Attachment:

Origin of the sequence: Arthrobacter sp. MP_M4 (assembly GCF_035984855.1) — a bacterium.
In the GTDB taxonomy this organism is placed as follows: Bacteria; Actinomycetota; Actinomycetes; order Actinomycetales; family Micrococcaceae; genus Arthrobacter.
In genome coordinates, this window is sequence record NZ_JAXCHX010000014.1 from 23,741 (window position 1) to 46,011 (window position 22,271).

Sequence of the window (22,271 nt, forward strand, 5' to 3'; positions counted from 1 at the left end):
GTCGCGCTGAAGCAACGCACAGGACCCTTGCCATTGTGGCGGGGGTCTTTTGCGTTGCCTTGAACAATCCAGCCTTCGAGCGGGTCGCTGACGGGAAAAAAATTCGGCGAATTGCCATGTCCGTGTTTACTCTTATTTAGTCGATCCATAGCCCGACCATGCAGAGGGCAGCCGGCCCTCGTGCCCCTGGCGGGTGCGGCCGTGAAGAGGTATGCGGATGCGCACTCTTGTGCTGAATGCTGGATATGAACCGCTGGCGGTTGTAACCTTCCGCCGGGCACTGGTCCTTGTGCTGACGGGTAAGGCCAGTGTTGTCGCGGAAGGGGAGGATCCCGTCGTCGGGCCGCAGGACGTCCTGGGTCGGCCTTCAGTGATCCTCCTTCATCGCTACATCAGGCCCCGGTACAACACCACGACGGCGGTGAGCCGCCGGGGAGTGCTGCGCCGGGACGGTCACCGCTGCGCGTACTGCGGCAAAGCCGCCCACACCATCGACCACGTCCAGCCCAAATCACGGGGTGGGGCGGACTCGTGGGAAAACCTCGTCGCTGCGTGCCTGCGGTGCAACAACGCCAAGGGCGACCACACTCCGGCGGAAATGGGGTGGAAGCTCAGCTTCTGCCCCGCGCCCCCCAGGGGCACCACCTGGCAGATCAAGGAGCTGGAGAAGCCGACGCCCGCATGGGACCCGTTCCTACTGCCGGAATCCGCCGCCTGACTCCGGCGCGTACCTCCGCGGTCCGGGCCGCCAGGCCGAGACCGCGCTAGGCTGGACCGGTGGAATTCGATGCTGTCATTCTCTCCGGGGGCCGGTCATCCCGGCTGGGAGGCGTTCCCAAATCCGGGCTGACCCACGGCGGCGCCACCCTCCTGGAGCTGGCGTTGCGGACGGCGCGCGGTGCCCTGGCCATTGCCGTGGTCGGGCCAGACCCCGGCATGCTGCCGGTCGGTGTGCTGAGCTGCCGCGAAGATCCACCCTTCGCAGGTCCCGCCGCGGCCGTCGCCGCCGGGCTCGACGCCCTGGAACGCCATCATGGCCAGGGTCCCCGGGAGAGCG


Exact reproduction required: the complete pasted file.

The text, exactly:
Origin of the sequence: Arthrobacter sp. MP_M4 (assembly GCF_035984855.1) — a bacterium.
In the GTDB taxonomy this organism is placed as follows: Bacteria; Actinomycetota; Actinomycetes; order Actinomycetales; family Micrococcaceae; genus Arthrobacter.
In genome coordinates, this window is sequence record NZ_JAXCHX010000014.1 from 23,741 (window position 1) to 46,011 (window position 22,271).

Sequence of the window (22,271 nt, forward strand, 5' to 3'; positions counted from 1 at the left end):
GTCGCGCTGAAGCAACGCACAGGACCCTTGCCATTGTGGCGGGGGTCTTTTGCGTTGCCTTGAACAATCCAGCCTTCGAGCGGGTCGCTGACGGGAAAAAAATTCGGCGAATTGCCATGTCCGTGTTTACTCTTATTTAGTCGATCCATAGCCCGACCATGCAGAGGGCAGCCGGCCCTCGTGCCCCTGGCGGGTGCGGCCGTGAAGAGGTATGCGGATGCGCACTCTTGTGCTGAATGCTGGATATGAACCGCTGGCGGTTGTAACCTTCCGCCGGGCACTGGTCCTTGTGCTGACGGGTAAGGCCAGTGTTGTCGCGGAAGGGGAGGATCCCGTCGTCGGGCCGCAGGACGTCCTGGGTCGGCCTTCAGTGATCCTCCTTCATCGCTACATCAGGCCCCGGTACAACACCACGACGGCGGTGAGCCGCCGGGGAGTGCTGCGCCGGGACGGTCACCGCTGCGCGTACTGCGGCAAAGCCGCCCACACCATCGACCACGTCCAGCCCAAATCACGGGGTGGGGCGGACTCGTGGGAAAACCTCGTCGCTGCGTGCCTGCGGTGCAACAACGCCAAGGGCGACCACACTCCGGCGGAAATGGGGTGGAAGCTCAGCTTCTGCCCCGCGCCCCCCAGGGGCACCACCTGGCAGATCAAGGAGCTGGAGAAGCCGACGCCCGCATGGGACCCGTTCCTACTGCCGGAATCCGCCGCCTGACTCCGGCGCGTACCTCCGCGGTCCGGGCCGCCAGGCCGAGACCGCGCTAGGCTGGACCGGTGGAATTCGATGCTGTCATTCTCTCCGGGGGCCGGTCATCCCGGCTGGGAGGCGTTCCCAAATCCGGGCTGACCCACGGCGGCGCCACCCTCCTGGAGCTGGCGTTGCGGACGGCGCGCGGTGCCCTGGCCATTGCCGTGGTCGGGCCAGACCCCGGCATGCTGCCGGTCGGTGTGCTGAGCTGCCGCGAAGATCCACCCTTCGCAGGTCCCGCCGCGGCCGTCGCCGCCGGGCTCGACGCCCTGGAACGCCATCATGGCCAGGGTCCCCGGGAGAGCG